Monday, August 2, 2010

Brno and its tea

As some of you may remember from my previous post, I am currently staying in a charming village near Brno, the second largest city of Czech republic. Apart from large and really interesting city center, castle and cathedral, Brno has much more to offer - especially to tea-lover, as it hosts more high-quality teahouses than any other city around.
I visited three of them in last few days. Each had completely different, unique atmosphere, different tea menu and different selection of teaware - thing I'm interested the most every time I visit this city, as I thing there are many great ceramists in Czech republic, blending traditional Czech and Moravian pottery with strong inspiration from Japan and Korea - the results are unbelievably pleasant to watch, touch and, in most cases, use.
Today, I was in mood for some really special experience, so I visited teahouse called Probuzený Slon, which is well-known by local tea-lovers and offers mostly teas from Martin Špimr's Teamountain and Zdeněk Prachař's Longfeng, which are, in my opinion, possibly two of best tea-distributors in Europe - or Central Europe, at least.
I am sorry for bad quality of photos, but they were taken with mobile phone in quite dark room.

I ordered really special tea - Kuradashi Kirara Kabuse Yabukita 1998. They serve higher grade teas like this in this teahouse, with small kuysu and thermos of hot water, which is, in my opinion, ideal serving and should inspire many other teahouses to do so as well. You may also notice the small teacup in lower right corner, which seemed to be Petr Novák's work.

This unique aged tea comes from farm of Mr. Katahira, from whom I remember drinking this year's Shincha - wonderful tea as well.
This Kabuse was left to age for 12 years. Now it's the right time to try it.

The first infusion. I used 65 degrees hot water and brewed this infusion for one minute. This method gave me very light-yellow infusion with intensive smell. Then, I tasted it - unbelievably complex, milky, rich and heavy taste, with vivid tone of quince fruit. This tea is like no other Japanese tea I've ever experienced; it was completely different than any Kabuse, Gyokuro or anything else, from infusion collor to smell and taste.

The second infusion is being brewed. I made four infusions overall, though I enjoyed the first and second one the most.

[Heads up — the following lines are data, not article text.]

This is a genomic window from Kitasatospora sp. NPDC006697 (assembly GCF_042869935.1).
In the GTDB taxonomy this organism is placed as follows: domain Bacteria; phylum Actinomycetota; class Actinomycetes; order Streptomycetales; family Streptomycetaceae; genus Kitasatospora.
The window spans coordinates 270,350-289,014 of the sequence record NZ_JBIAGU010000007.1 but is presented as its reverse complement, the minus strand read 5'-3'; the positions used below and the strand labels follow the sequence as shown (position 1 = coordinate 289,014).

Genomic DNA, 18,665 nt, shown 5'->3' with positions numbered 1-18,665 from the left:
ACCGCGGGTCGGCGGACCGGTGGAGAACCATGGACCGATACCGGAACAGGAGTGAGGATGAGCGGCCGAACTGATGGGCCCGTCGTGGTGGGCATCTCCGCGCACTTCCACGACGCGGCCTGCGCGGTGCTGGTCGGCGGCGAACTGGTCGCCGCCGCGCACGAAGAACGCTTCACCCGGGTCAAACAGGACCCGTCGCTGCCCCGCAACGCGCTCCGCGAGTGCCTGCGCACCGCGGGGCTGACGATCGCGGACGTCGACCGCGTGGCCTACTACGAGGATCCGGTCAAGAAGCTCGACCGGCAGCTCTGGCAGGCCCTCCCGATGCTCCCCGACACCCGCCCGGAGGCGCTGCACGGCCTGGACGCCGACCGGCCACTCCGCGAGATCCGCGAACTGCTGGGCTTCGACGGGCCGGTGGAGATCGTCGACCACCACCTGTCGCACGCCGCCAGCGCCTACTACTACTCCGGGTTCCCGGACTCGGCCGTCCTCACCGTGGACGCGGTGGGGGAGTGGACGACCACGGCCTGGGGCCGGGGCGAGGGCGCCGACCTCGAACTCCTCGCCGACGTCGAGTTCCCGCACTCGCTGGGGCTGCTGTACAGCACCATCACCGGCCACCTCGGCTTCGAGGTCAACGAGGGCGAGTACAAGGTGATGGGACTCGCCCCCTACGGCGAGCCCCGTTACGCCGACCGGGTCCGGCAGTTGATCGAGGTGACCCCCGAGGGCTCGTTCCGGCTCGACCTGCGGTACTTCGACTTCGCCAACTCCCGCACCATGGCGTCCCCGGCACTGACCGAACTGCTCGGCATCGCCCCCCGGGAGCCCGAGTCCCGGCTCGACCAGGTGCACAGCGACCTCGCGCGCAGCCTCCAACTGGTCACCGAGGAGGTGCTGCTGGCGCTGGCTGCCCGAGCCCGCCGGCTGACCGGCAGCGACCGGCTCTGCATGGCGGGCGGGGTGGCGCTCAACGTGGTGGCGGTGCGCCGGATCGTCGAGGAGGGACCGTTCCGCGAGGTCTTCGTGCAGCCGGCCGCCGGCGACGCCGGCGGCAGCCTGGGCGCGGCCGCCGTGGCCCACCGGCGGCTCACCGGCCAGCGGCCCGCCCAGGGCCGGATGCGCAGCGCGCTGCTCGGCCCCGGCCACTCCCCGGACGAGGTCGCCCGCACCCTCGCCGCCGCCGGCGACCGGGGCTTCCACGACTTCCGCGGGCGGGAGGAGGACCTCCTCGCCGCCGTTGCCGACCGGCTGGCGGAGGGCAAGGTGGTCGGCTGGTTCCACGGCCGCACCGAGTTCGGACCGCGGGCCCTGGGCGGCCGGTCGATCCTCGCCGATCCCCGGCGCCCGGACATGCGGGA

After savouring this special tea and relaxing a bit in teahouse's nice atmosphere, I made a small purchase before leaving - buying this Shiboridashi and teacup made by Petr Novák and two fresh 2010 Japanese green teas - one Sencha from Yame and Kabuse Okuyutaka Kari from Shizuoka.
Will post more about these teas and teaware in near future.
Until then.


  1. William,
    this is called Kuradashi techique. This kind of aging actually has very long tradition mostly in Uji, as the whole production of Gyokuro should traditionally have been aged for at least half a year before drinking long time ago.
    Nowadays, Kuradashi teas are quite hard to find, as this whole process is difficult and therefore, the resulting price is very high and the older the Kuradashi tea, the higher the price, similar to Puerh - with that difference, that while you can buy Puerh to age at your home, you have to drink Kuradashi tea when you buy it, because its aging conditions are different.
    Only a few western vendors offer Kuradashi teas, as far as I know - I remember Hibiki-an had some one year-aged Gyokuro some time ago and Yuuki-cha offers 2 years aged Kabusecha.
    I really recommend you trying some, if you will get the chance.

  2. Hi Michal,

    Thank you for nice post. The "Probuzený Slon" tearoom have incredible teas, haven't it? I am big fan of them- it is not easy to keep in stock such high quality teas even in Czech Rep. with its strong tea culture.

    Thank you for choosing my pots- I am realy honoured and I hope to meet you in person one day.


  3. Petr,
    in my eyes, Probuzený Slon's teas represent the best of offering of best Czech tea vendors. In addition, the teahouse is a really nice place as well and its employers are very skilled and really do know what they sell, which is a very important thing, lack of which is unfortunately present in many other teahouses.
    I therefore always enjoy visiting it and am a big fan as well.

    It's me who should thank you for creating such wonderful teaware. Have a nice weekend!